[DEBATE] : Eskom documents show business knew of crisis, Louise Flanagan, Star
dominic.tweedie at gmail.com
Mon Feb 11 06:27:54 GMT 2008
Eskom documents show business knew of crisis
Louise Flanagan, The Star, Johannesburg, 11 February 2008
Government still struggling to find real answer to the crisis
Four weeks after Eskom started load shedding, government leadership is
still fumbling around in the dark.
"Move slower, a lower speed will increase the efficiency in terms of
km per energy unit," instructs a bizarre pamphlet on energy efficiency
tips handed out last week amid fanfare by Minister of Minerals and
Energy Buyelwa Sonjica.
It's an instruction that government top brass seems to have taken to heart.
"Moving slower also reduces the distances to be driven within the
available time," states the pamphlet in a confusing "tip".
It would be laughable if Eskom's engineers weren't struggling to keep
the lights on and businesses weren't juggling the costs of buying
generators against the likelihood of going bankrupt without them.
Both Eskom and the government clearly knew a power crisis was likely
this summer, although probably not the extent of it - just read some
of Eskom's reports.
One Eskom document recounts how Business Unity SA was briefed by Eskom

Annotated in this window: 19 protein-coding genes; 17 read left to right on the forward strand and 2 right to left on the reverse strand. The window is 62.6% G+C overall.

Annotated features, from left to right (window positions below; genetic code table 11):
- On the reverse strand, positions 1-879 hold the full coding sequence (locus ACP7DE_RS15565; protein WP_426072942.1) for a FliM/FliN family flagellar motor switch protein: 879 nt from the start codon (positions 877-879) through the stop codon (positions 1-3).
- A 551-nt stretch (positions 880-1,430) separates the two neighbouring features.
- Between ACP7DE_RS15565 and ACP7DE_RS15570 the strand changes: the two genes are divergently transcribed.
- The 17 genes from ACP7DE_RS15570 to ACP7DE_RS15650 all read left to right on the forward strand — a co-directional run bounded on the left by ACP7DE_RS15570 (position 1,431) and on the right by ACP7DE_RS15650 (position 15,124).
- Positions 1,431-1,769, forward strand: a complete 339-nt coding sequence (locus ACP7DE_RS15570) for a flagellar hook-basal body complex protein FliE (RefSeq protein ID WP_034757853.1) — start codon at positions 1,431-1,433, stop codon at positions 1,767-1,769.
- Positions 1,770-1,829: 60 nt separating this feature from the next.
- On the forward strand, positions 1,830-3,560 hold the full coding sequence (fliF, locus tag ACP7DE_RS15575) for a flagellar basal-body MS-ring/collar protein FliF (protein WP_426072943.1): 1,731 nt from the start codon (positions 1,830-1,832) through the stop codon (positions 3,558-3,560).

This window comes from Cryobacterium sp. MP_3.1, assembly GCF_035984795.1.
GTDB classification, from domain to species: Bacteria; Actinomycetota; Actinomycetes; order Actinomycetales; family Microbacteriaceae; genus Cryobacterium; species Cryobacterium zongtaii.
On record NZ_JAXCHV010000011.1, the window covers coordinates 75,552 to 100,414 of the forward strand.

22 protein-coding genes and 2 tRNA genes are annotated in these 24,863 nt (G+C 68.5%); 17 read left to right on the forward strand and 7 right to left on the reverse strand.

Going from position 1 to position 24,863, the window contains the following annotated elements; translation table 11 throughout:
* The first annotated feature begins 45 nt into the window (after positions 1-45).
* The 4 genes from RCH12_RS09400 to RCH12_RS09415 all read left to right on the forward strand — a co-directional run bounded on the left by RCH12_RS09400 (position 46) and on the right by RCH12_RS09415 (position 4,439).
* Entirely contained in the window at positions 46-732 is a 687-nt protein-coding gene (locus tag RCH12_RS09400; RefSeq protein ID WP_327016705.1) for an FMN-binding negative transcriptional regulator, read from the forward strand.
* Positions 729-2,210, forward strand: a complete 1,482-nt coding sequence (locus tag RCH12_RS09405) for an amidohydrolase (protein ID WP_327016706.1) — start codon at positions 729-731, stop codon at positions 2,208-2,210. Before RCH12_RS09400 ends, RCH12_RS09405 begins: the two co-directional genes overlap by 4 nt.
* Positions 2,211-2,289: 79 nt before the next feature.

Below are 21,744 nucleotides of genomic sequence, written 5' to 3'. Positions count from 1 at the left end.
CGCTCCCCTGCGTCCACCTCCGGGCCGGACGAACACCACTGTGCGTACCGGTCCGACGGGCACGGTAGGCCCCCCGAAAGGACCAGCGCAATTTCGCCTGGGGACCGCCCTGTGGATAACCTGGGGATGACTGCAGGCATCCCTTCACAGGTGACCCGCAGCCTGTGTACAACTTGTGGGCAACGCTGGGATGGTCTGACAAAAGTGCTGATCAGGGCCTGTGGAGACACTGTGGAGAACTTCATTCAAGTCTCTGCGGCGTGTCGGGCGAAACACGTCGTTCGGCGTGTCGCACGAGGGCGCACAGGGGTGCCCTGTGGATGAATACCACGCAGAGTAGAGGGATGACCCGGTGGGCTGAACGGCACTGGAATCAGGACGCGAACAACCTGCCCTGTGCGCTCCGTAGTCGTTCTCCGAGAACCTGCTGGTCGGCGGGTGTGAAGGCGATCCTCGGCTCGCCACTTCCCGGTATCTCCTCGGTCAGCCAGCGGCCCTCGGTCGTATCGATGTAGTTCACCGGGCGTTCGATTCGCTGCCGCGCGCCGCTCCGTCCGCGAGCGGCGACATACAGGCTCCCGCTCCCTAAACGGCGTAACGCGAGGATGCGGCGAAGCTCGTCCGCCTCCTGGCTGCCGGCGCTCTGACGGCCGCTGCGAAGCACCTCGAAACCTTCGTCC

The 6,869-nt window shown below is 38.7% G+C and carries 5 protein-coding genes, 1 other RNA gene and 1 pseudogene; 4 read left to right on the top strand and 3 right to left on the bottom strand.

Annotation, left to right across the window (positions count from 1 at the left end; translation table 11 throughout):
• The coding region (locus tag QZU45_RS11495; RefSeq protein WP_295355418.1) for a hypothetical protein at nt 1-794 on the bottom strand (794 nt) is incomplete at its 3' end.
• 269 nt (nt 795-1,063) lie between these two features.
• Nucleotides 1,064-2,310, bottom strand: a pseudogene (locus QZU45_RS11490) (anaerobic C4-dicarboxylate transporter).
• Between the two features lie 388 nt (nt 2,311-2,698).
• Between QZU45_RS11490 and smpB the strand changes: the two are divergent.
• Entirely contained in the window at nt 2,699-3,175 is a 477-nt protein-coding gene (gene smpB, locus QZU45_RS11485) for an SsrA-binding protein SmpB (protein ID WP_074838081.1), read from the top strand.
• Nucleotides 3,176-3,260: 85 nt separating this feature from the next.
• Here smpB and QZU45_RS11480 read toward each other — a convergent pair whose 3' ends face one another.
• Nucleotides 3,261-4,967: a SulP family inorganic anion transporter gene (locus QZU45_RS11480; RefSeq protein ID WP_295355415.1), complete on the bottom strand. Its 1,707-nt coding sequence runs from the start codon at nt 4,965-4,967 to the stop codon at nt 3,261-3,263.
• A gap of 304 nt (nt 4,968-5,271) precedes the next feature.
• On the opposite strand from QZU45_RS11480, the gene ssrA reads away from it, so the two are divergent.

CEO Jacob Maroga in September regarding security of supply.
Maroga stressed that "Eskom will be facing significant capacity
constraints over the next three to five years, resulting in a high
probability for mandatory load shedding across South Africa".
But load shedding caught most consumers by surprise.
Eskom executives have since made an effort to explain the situation in
briefings to the utility's bigger clients, redrafted power
station-building plans and massively increased its expansion budget.
But politicians - who failed to authorise the building of new power
stations in time, which is the main cause of the crisis - have fiddled
with "plans" that a team of Grade 8 kids could have drawn up.
Subsidies for energy-saving equipment have been repeatedly mentioned,
but clear amounts, dates and means of accessing these are missing.
The City of Joburg has produced a 10-page written outline on what to
do, with specific energy-saving interventions, numbers of gadgets to
be found (but not how this will be done), costs, deadlines and
back-of-an-envelope estimates of how much energy can be saved.
This is more than some other municipalities have done.
Government departments have failed dismally to explain how - or
whether - they are cutting their power use. Some were caught burning
lights all night in empty offices.
Eskom is relying heavily on demand-side management (DSM), which means
getting consumers - residential to heavy industry - to use less.
This is harder than it sounds. In 2007, DSM saved 169,8MW, and during
the Western Cape's 2006 power problems (remember that dropped bolt in
Koeberg?), 500MW a day was saved through DSM.
And if you think it's going to get better, think again: Eskom's annual
report for 2007 plans an "aggressive" DSM programme "that is intended
to effect permanent reductions in demand by about 3 000MW by 2012 and
a further 5 000MW in the subsequent 13 years to 2025".
The Eskom report says this will be achieved by cuts of 12% by 2015,